This article is only available in the PDF format. Download the PDF to view the article, as well as its associated figures and tables.
DERMATOLOGISTS IN the United States and in the United Kingdom treat the same diseases with similar therapies, with similar success. We speak the same language—almost. However, the postgraduate training and administration of dermatology is vastly different on both sides of the Atlantic. Another common factor is that both the American and British systems are undergoing changes mandated by their central governments—possibly too quickly, and without adequate professional consultation. Historically, our systems have been very different for many years.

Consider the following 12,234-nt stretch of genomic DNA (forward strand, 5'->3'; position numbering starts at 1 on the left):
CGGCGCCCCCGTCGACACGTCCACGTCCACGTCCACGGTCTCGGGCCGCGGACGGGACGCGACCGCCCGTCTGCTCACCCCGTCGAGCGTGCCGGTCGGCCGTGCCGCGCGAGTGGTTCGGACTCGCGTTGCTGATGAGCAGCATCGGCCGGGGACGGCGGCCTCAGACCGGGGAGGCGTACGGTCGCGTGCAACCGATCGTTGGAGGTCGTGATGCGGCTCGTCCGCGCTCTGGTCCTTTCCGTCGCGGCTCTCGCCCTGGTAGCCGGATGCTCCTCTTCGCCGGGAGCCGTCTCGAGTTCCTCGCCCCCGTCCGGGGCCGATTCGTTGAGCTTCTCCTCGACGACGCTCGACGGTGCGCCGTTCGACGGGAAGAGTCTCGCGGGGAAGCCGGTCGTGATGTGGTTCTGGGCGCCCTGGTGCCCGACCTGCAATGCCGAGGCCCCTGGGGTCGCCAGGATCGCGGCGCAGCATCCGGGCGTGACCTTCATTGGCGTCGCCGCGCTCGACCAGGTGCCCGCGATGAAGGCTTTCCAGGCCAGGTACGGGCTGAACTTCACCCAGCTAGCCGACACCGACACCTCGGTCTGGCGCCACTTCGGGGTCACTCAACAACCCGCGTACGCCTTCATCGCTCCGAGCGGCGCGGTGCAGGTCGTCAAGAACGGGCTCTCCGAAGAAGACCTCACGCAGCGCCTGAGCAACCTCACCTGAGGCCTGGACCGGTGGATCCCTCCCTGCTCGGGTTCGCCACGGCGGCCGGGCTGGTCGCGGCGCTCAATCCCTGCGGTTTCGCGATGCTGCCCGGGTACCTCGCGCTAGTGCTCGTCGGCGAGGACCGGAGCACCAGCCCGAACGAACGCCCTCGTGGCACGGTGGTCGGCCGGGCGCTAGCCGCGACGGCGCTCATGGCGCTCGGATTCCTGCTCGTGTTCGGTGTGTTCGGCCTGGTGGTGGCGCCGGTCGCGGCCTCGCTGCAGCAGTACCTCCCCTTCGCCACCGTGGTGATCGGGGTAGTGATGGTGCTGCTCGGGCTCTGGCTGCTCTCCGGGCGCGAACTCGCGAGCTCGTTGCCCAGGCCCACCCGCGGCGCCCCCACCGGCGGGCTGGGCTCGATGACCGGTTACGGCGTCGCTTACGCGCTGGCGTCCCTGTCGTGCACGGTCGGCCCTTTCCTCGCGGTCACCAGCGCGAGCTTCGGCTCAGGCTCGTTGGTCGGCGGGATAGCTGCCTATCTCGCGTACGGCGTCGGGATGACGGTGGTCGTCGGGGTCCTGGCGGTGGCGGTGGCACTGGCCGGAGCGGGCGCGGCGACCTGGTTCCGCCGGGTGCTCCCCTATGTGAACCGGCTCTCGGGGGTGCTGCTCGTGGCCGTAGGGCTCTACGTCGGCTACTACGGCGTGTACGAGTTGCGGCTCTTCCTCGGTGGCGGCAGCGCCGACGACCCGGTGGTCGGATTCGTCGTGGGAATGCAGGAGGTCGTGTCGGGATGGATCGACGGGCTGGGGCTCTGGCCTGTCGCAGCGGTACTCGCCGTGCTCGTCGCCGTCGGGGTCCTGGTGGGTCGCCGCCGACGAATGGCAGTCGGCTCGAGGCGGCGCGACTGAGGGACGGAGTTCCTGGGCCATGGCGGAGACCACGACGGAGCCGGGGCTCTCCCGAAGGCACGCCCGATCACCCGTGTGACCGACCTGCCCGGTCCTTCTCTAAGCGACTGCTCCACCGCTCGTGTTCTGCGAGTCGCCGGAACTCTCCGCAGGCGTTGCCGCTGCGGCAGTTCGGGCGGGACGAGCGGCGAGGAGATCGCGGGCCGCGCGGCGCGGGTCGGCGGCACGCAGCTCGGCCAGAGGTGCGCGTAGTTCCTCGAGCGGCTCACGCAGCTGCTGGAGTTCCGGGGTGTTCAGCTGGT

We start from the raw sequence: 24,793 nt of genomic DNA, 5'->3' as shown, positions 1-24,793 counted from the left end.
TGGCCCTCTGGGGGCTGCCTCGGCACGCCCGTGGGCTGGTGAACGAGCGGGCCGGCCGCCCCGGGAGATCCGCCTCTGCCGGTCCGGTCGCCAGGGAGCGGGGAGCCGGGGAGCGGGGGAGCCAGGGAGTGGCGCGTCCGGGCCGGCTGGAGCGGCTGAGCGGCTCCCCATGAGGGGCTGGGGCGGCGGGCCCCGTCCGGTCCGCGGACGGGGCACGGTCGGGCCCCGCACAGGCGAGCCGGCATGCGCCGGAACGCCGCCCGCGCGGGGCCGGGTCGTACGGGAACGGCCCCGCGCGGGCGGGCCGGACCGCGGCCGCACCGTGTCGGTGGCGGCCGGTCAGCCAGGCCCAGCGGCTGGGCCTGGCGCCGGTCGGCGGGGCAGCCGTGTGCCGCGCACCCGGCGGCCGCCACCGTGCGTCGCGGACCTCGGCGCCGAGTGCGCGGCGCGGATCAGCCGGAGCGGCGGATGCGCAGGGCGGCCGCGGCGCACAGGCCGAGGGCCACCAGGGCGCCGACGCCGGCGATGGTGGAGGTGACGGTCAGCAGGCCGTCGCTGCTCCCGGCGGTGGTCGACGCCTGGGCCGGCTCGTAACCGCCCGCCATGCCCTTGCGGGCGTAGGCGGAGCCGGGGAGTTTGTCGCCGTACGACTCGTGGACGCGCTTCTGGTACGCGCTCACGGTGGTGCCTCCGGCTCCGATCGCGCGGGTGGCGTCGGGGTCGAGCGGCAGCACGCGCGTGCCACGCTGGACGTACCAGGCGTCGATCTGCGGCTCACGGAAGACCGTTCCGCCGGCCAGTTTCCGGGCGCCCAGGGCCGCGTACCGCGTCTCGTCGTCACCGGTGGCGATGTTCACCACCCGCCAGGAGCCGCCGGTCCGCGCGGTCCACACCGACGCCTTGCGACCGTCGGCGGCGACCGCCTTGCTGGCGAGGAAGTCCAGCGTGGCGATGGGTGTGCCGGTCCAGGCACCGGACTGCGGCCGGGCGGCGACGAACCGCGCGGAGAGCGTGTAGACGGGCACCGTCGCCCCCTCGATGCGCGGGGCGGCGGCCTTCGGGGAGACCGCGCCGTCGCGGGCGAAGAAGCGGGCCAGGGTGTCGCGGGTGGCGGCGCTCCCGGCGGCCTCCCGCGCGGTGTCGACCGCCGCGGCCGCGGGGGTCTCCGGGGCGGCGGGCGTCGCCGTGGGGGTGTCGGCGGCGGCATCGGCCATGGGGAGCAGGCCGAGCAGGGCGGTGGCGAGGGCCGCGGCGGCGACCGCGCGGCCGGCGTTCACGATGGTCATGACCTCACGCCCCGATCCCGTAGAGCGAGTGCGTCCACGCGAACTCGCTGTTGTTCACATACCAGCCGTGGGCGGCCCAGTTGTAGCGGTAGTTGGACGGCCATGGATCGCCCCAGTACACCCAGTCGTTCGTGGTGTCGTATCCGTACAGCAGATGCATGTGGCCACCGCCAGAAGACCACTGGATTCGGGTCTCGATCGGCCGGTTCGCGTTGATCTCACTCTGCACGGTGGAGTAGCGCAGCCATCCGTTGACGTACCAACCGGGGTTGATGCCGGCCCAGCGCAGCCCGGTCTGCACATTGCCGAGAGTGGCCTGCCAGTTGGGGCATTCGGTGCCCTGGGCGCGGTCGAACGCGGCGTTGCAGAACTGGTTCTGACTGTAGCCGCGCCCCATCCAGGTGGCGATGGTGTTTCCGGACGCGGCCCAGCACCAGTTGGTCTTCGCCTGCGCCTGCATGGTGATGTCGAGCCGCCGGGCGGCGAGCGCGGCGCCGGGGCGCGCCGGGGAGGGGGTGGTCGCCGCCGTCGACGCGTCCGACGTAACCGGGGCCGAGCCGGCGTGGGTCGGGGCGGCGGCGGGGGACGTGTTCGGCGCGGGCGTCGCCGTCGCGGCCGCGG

Let us first consider training. In the United Kingdom, most medical students have a 5-year course at the end of which the graduate receives the degree of MB, ChB (or something very similar). This is followed by a 1-year junior house position in which the junior physician is in day-to-day charge of the patients' immediate practical needs. The work is predominantly related to inpatients. This first 12-month period is divided
Cunliffe WJ. Dermatology in England. Arch Dermatol. 1994;130(10):1305-1307. doi:10.1001/archderm.1994.01690100089015